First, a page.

On the Durability of New Zealand Timber, with Suggestions for its Preservation
2. “On the Durability of New Zealand Timber, with Suggestions for its Preservation,”* by John Buchanan.
The author remarked that in every locality some particular timber was specially lauded above every other, but that such opinion was seldom based on a general knowledge of our timbers. The very best kind may be rendered quite useless by cutting badly-selected trees at wrong seasons, and by want of proper treatment afterwards. Trees of less diameter than 18 inches contain a large amount of sap, and, consequently, are not durable. The proper time to cut them is in winter, when the sap does not circulate. But the winter in New Zealand is so short and uncertain that a sufficient supply of timber could not
[Footnote] * Printed in the “Wellington Independent” of 29th January.
be cut during that season; therefore other methods of getting rid of the sap must be resorted to. In some parts of Great Britain, and notably in the Imperial Dockyards, the timber is “streamed,” the running water washing out the sap, and being afterwards itself more easily got rid of. A less efficient plan is to stack the wood in such a way that it is exposed to the full benefit of the rain and wind. The kauri timber of Auckland is much improved by being floated down the streams to the place of shipment. When timber is placed in contact with damp earth decay can only be prevented by its infiltration with antiseptic fluids, or other preservatives. The totara (Podocarpus totara) is indebted to a secreted oil for its preservation. In the crude petroleum of Poverty Bay we possess an excellent artificial substitute for this natural secretion, and it therefore only remains to prove whether the renewal of timber every few years would cost less than the oil and its application. The permeating power of petroleum is very great. Either by painting the surface, or by infiltration, wood already in use might be made safe for many years. It may not be generally known that the application of kerosene will arrest dry rot. The author finished by pointing out that our present hand-to-mouth system can only be productive of short-lived buildings.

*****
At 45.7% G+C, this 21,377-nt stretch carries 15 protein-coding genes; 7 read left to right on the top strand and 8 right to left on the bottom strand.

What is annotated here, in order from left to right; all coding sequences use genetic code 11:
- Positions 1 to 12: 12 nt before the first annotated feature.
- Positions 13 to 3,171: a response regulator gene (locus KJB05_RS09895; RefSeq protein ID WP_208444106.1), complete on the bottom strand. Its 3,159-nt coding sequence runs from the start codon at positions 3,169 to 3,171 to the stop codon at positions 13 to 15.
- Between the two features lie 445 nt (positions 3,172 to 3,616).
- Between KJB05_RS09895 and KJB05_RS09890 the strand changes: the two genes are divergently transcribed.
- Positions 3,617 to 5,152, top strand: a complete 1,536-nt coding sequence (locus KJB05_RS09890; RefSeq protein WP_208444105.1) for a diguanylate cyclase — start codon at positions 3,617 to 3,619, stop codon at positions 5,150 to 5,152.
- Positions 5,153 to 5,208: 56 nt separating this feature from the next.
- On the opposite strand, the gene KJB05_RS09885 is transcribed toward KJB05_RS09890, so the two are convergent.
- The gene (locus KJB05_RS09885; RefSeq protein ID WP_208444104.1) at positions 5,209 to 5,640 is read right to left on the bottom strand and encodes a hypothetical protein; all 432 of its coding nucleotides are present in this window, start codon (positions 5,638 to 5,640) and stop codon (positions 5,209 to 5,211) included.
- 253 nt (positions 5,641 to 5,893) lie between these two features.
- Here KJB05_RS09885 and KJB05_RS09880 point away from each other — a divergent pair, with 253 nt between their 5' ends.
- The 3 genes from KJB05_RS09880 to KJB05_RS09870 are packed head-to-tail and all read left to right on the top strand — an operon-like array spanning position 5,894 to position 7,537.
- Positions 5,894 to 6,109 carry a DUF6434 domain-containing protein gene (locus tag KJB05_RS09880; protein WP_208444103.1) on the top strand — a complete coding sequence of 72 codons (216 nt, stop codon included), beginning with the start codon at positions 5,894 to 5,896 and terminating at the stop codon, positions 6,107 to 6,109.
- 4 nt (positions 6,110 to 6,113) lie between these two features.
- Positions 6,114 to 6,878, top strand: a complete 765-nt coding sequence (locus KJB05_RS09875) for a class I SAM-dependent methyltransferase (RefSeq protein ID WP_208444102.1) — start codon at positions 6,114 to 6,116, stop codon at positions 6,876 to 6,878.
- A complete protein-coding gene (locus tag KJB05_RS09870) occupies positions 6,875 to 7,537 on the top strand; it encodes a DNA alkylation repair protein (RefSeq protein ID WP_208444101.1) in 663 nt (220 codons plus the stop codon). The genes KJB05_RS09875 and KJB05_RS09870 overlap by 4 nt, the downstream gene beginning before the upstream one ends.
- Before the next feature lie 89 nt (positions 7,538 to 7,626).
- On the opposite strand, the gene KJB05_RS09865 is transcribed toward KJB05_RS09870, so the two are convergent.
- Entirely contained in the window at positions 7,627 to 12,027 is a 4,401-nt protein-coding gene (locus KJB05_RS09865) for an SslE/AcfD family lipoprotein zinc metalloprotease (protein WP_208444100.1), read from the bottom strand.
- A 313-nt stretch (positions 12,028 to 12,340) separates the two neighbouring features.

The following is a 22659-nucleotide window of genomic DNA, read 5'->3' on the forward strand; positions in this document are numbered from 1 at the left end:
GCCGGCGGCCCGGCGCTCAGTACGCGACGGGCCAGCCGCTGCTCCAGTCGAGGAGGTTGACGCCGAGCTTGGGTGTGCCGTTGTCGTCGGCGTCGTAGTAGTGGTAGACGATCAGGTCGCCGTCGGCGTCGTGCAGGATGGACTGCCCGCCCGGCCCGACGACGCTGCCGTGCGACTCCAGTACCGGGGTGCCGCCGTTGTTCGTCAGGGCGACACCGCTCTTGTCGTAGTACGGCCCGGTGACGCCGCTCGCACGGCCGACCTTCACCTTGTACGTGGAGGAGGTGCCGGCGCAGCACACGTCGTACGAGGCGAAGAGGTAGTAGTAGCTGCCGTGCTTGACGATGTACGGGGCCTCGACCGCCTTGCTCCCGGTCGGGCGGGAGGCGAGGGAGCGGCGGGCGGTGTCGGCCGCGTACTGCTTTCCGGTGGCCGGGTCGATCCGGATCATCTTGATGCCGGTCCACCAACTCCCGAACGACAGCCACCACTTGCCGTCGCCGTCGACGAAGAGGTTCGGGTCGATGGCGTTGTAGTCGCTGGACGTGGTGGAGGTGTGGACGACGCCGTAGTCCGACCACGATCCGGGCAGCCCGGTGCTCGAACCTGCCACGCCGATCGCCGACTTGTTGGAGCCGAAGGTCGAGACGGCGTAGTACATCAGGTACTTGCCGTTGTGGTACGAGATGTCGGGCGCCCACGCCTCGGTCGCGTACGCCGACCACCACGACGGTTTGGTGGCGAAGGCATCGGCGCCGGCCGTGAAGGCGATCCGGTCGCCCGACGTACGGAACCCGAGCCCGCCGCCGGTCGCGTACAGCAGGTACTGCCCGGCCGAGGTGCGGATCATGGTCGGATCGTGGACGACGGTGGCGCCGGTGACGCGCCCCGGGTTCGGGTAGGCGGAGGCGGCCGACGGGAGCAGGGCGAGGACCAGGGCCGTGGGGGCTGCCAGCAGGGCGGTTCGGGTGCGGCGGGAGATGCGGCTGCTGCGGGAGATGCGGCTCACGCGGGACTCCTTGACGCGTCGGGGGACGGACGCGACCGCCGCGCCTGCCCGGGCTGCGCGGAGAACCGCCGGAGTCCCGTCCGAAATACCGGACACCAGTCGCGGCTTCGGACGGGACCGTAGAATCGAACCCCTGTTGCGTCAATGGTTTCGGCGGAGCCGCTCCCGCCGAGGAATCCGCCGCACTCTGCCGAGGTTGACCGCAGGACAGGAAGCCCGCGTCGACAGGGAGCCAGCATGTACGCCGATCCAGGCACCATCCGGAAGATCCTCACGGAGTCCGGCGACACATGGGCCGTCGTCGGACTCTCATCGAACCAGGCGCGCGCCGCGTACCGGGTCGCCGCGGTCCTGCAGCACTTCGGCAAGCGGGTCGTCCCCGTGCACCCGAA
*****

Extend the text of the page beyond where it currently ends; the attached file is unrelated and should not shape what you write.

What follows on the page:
The Hon. Mr. Waterhouse said that the paper read did not nearly exhaust the subject. Certain seasons should be set apart for cutting timber. The very best heart of totara piles in his house were quite rotten after being only six years in the ground. A knife could be pushed into their very centre. Some timber at Castle Point also rotted at the base after six years. The timber had been cut in summer, and at once placed in the ground. Charring is a good preservative for wood in the ground, and manuka cut at the proper season and charred is preferable to anything; but if cut in summer it will only last a short time. Sleepers should always be charred. He hoped the matter would not be lost sight of.